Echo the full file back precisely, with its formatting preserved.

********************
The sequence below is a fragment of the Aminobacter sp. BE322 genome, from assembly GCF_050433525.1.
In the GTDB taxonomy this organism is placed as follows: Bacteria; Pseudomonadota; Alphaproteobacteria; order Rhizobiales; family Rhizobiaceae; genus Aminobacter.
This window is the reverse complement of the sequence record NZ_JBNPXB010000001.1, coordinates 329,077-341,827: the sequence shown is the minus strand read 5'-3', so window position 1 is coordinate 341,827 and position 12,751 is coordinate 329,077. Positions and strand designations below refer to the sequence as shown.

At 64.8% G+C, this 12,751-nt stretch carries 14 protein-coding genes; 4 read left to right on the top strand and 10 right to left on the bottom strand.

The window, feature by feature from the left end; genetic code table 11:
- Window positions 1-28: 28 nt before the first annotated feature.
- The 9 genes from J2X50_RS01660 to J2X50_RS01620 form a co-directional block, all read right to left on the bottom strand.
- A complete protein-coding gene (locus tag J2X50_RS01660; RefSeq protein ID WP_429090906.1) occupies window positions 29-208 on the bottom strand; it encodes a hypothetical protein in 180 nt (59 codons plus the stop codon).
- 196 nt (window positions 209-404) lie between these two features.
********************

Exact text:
The sequence below is a fragment of the Aminobacter sp. BE322 genome, from assembly GCF_050433525.1.
In the GTDB taxonomy this organism is placed as follows: Bacteria; Pseudomonadota; Alphaproteobacteria; order Rhizobiales; family Rhizobiaceae; genus Aminobacter.
This window is the reverse complement of the sequence record NZ_JBNPXB010000001.1, coordinates 329,077-341,827: the sequence shown is the minus strand read 5'-3', so window position 1 is coordinate 341,827 and position 12,751 is coordinate 329,077. Positions and strand designations below refer to the sequence as shown.

At 64.8% G+C, this 12,751-nt stretch carries 14 protein-coding genes; 4 read left to right on the top strand and 10 right to left on the bottom strand.

The window, feature by feature from the left end; genetic code table 11:
- Window positions 1-28: 28 nt before the first annotated feature.
- The 9 genes from J2X50_RS01660 to J2X50_RS01620 form a co-directional block, all read right to left on the bottom strand.
- A complete protein-coding gene (locus tag J2X50_RS01660; RefSeq protein ID WP_429090906.1) occupies window positions 29-208 on the bottom strand; it encodes a hypothetical protein in 180 nt (59 codons plus the stop codon).
- 196 nt (window positions 209-404) lie between these two features.